15th Oct, 2019
Cabinet approves new strategic disinvestment processes.
- Disinvestment is selling or liquidating an asset or subsidiary by government. It is also referred to as ‘divestment’ or ‘divestiture.’
- Disinvestment of an asset is either a strategic move for the company (or government), or used for raising resources to meet general/specific needs.
- The Cabinet has approved a new process of strategic disinvestment to expedite privatization of select PSUs.
- For this purpose, Department of Investment and Public Asset Management, DIPAM under the Ministry of Finance has been made the nodal
- DIPAM and NITI Aayog will now jointly identify PSUs for strategic disinvestment.
- 2019-20 Budget announced increasing the divestment target.
- In the backdrop of corporate tax cuts, mobilizing revenues has become more critical for the government.
- Disinvestment proceeds will be critical for the government to stick to its fiscal deficit target for FY 2020 (3.3 per cent of the GDP).
- Recently, government agreed for sale of its stake in Bharat Petroleum Corp Ltd (BPCL), Shipping Corporation of India (SCI), NEEPCO, THDC and Concor.
- This together account for 85% of the disinvestment revenue target for this fiscal.
Disinvestment vs. Strategic Disinvestment
If the government is selling minority shares in a PSE (less than 50%), it will continue to be the owner of the PSE. This is normal disinvestment procedure.
But if the government is selling majority shares (50% or more) of PSE to some other entity (mostly to a private sector entity), then this method is called strategic disinvestment or strategic sale). Unlike the simple disinvestment, strategic sale implies some sort of privatization, along with transfer of management control.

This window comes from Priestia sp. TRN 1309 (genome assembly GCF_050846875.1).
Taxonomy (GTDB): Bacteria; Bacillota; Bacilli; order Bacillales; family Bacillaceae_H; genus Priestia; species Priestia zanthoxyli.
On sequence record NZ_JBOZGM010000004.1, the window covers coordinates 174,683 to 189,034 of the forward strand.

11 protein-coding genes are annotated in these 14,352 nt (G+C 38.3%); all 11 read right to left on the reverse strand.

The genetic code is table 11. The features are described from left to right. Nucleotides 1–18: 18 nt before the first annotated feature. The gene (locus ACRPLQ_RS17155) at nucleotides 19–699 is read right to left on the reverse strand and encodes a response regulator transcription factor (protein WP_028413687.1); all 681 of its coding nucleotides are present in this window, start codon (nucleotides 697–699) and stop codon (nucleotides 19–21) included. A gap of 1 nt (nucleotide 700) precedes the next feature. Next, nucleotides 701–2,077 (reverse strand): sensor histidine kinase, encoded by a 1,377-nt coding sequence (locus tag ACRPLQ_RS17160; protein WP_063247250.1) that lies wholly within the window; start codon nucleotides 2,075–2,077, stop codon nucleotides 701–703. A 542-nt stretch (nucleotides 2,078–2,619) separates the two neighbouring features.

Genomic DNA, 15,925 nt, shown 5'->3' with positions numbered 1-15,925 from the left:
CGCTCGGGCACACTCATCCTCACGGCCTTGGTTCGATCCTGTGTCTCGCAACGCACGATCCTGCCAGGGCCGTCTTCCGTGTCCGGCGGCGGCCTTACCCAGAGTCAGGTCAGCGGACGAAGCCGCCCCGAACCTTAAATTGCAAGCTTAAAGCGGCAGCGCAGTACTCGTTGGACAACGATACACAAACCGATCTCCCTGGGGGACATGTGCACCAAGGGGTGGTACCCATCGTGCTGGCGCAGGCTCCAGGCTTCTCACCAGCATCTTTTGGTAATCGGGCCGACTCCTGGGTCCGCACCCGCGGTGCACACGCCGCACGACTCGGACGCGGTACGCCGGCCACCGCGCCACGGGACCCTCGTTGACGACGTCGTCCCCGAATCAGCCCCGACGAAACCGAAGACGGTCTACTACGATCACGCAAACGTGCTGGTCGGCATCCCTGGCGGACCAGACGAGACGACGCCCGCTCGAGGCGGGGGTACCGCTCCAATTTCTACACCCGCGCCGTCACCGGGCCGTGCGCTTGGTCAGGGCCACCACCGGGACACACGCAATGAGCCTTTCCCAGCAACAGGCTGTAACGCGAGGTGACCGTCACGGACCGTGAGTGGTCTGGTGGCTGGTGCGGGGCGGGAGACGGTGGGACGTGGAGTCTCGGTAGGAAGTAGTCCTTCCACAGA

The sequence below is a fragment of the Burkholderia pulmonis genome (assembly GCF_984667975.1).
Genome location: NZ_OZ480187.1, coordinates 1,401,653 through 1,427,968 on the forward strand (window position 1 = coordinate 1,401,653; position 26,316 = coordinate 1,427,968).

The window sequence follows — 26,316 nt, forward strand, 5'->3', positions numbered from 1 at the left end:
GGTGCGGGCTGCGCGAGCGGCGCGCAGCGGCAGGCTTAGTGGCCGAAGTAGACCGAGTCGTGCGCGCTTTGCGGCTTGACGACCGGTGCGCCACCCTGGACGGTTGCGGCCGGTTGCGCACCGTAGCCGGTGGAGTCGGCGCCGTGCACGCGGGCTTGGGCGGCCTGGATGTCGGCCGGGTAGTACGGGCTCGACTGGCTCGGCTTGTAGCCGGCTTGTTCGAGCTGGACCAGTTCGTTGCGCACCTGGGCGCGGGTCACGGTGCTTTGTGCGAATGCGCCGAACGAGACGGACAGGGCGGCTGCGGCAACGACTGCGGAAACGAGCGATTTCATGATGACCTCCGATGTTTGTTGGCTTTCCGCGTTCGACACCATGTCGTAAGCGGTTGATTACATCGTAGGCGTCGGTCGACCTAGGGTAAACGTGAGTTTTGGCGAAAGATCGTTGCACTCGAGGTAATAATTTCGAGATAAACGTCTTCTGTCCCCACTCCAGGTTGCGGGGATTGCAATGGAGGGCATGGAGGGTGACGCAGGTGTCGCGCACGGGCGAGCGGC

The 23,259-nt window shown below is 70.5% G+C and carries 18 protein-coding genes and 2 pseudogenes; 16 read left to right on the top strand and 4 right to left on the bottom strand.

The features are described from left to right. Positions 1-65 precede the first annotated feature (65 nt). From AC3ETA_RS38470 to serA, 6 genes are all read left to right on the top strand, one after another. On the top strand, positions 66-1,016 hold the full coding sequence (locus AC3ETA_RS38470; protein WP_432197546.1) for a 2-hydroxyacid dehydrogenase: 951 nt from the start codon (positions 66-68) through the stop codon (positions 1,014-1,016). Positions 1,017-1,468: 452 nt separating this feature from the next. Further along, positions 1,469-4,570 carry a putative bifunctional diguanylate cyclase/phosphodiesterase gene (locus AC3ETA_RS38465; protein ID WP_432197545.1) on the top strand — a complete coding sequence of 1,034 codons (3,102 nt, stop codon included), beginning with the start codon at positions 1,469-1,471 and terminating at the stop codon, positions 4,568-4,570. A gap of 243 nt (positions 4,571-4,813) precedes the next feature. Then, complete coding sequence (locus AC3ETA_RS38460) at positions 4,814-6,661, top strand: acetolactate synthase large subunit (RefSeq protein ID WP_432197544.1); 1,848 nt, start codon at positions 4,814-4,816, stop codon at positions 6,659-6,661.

PSEs for strategic disinvestment are selected based on certain criteria.
- They may be incurring losses
- Or it may be operationally difficult for the government to continue with the PSE.
Importance of Disinvestment
The importance of disinvestment by the government lies in utilisation of funds for:
- To improve public finances and fund increasing fiscal deficit.
- Financing large-scale infrastructure development.
- For investing in the economy to encourage spending and fund growth.
- For retiring Government debt- since a big part of Centre’s revenue receipts go towards repaying public debt/interest.
- For expenditure on social programs like health and education.
- To encourage wider share of ownership in an enterprise, and reduce monopoly like enterprises.
- To introduce, competition, market discipline and efficiency.
- To depoliticize non-essential services and move out of non-core businesses, especially ones where private sector has now entered in a significant way.
- It also sends a positive single to the market and can boost economic activity.
- It is argued that government is selling profit-making enterprises and is weakening the public sector
- It is diverting attention from the economic slowdown
- It is skipping the normal channel of parliamentary procedures
- Disinvestment assumes significance due to prevalence of an increasingly competitive environment, which makes it difficult for many PSUs to operate profitably.
- But government should also concentrate on increasing its own-revenue receipts to meet the public finances.
- It should also take into account the suggestions of the 14th FC in this regard. For example, selling stake in those companies with less than 1% market share.